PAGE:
A team of Irish-based researchers has announced a breakthrough that could take us one step closer to a more efficient quantum computer.
One of the ‘holy grails’ of computer science is to achieve a stable, small-scale quantum computer that would exceed the capability of even the most powerful binary supercomputer. Now, researchers from the SFI AMBER centre, the Trinity College Dublin (TCD) School of Physics and the CRANN Institute have announced a breakthrough that takes us one step closer to that goal.
Unlike a traditional binary computer that uses binary ‘bits’ – which can be either one or zero – a quantum bit (qubit) can be one, zero or both at the same time. One common two-state qubit is the spin of the electron, in which the two levels can be spin up and spin down.
However, one problem that has faced researchers in our understanding of this phenomenon – called coherent superposition – is the issue of decoherence. In this state, qubits don’t behave as predicted when interacting with their surroundings.
So, if qubits store information based on being in both states simultaneously, then decoherence means data will be lost. Using electronic structure calculations, the AMBER team said that one possible source of this decoherence is vibrations in material used in the quantum computer.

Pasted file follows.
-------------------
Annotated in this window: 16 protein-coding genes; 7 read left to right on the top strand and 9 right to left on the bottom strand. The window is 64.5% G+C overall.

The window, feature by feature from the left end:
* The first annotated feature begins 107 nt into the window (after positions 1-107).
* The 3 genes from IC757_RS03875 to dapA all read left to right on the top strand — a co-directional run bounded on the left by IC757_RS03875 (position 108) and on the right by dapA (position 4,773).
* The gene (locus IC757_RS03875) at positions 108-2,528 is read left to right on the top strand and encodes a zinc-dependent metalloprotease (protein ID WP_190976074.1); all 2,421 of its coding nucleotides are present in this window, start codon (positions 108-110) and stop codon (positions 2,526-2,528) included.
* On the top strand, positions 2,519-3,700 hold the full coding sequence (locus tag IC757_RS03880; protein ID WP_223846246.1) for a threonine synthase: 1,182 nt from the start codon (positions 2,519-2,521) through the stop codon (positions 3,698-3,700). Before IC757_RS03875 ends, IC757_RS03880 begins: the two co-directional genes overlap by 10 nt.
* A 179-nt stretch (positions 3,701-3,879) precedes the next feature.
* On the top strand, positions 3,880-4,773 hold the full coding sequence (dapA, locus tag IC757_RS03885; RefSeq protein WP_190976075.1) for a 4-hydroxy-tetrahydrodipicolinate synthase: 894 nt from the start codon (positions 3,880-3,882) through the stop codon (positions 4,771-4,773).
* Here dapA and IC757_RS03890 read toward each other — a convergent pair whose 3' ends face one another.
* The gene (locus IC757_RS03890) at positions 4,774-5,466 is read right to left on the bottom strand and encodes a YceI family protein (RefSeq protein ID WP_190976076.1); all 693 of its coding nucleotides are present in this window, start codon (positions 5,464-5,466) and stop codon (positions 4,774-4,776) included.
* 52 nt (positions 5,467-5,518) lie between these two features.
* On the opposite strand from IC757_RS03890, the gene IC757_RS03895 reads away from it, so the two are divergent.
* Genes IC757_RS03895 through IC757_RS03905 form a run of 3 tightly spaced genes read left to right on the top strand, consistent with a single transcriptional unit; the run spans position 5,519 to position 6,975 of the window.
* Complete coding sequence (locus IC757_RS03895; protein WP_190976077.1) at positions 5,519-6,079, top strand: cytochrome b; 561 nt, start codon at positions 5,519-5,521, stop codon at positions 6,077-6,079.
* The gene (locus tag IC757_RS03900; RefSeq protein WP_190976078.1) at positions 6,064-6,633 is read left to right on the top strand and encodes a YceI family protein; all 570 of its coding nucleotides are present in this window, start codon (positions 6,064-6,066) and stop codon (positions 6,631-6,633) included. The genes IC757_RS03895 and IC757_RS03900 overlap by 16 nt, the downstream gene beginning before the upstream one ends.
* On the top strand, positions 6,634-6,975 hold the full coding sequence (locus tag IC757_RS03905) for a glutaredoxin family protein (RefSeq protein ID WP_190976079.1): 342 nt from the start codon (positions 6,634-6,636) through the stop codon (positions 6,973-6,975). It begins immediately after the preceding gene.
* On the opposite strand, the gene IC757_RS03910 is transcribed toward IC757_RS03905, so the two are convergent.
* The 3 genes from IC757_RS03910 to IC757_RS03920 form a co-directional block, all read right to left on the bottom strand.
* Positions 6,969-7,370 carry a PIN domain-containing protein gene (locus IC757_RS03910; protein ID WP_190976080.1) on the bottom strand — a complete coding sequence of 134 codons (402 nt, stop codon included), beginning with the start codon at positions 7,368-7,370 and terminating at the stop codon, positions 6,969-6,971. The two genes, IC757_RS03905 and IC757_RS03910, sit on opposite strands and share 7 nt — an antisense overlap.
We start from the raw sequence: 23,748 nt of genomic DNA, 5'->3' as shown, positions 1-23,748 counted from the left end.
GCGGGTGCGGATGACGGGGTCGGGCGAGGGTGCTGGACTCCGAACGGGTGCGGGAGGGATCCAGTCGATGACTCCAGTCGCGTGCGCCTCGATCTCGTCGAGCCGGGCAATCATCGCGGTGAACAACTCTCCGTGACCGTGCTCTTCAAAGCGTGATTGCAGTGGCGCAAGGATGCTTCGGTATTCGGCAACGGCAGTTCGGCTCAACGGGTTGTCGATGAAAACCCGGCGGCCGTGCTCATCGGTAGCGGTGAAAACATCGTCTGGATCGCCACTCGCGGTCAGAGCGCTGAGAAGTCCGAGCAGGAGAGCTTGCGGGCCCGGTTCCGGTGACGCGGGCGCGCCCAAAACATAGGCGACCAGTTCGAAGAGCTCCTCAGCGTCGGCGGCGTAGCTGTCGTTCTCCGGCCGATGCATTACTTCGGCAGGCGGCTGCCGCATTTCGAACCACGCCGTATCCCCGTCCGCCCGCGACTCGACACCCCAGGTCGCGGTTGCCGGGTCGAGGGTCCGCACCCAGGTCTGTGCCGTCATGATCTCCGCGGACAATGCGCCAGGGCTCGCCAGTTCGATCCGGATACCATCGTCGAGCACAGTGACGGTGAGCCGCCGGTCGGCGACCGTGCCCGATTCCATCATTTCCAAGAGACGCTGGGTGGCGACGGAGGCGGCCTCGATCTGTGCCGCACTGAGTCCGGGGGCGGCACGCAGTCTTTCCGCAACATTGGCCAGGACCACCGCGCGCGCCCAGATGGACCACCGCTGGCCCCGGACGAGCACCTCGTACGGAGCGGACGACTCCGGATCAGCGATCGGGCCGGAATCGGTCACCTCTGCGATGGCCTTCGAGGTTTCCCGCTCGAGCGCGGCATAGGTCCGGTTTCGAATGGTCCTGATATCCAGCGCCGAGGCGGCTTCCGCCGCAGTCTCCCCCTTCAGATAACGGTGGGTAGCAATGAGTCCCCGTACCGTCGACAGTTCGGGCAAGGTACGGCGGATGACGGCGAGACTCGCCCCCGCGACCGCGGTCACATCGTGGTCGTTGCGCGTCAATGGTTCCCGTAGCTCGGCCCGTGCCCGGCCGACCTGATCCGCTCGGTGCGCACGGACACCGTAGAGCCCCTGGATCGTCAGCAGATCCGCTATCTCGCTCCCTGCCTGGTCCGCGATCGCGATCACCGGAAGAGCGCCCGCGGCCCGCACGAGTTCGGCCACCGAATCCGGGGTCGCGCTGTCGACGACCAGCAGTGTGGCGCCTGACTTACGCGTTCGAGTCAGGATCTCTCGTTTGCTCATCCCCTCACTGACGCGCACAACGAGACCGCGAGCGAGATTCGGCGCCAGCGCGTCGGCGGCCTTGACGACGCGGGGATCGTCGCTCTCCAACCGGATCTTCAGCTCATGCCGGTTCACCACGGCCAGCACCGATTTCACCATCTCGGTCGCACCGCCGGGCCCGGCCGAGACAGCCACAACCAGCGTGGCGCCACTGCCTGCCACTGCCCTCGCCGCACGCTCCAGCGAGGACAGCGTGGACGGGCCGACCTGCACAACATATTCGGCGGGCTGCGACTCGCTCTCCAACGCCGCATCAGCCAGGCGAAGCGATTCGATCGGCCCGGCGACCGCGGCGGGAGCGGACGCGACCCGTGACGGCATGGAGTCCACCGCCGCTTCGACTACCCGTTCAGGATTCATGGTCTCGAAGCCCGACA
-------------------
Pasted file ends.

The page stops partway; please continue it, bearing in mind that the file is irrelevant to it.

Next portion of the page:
‘At the very forefront of the research field’
Working alongside experimental teams based in the UK and Italy, Dr Alessandro Lunghi and Prof Stefano Sanvito from TCD conducted theoretical and modelling work.
“What makes this research unique was that the experimental teams were able to observe vibrations of molecular qubits for the first time,” Sanvito explained. “And our TCD team made it possible to understand the nature and the details of how the observed vibrations couple to spin.”
Lunghi added: “This is at the very forefront of the research field and sheds new light on a fundamental phenomenon such as the interaction between spin and atomic motion.
“This is a major step for us as it validates the models we have developed and means that we can understand and predict spin coherence in molecular spins starting from simulations. We can now use these models to design new compounds and set the starting point for the design of more efficient molecular qubits.”
A paper on this research has been published to Nature Communications.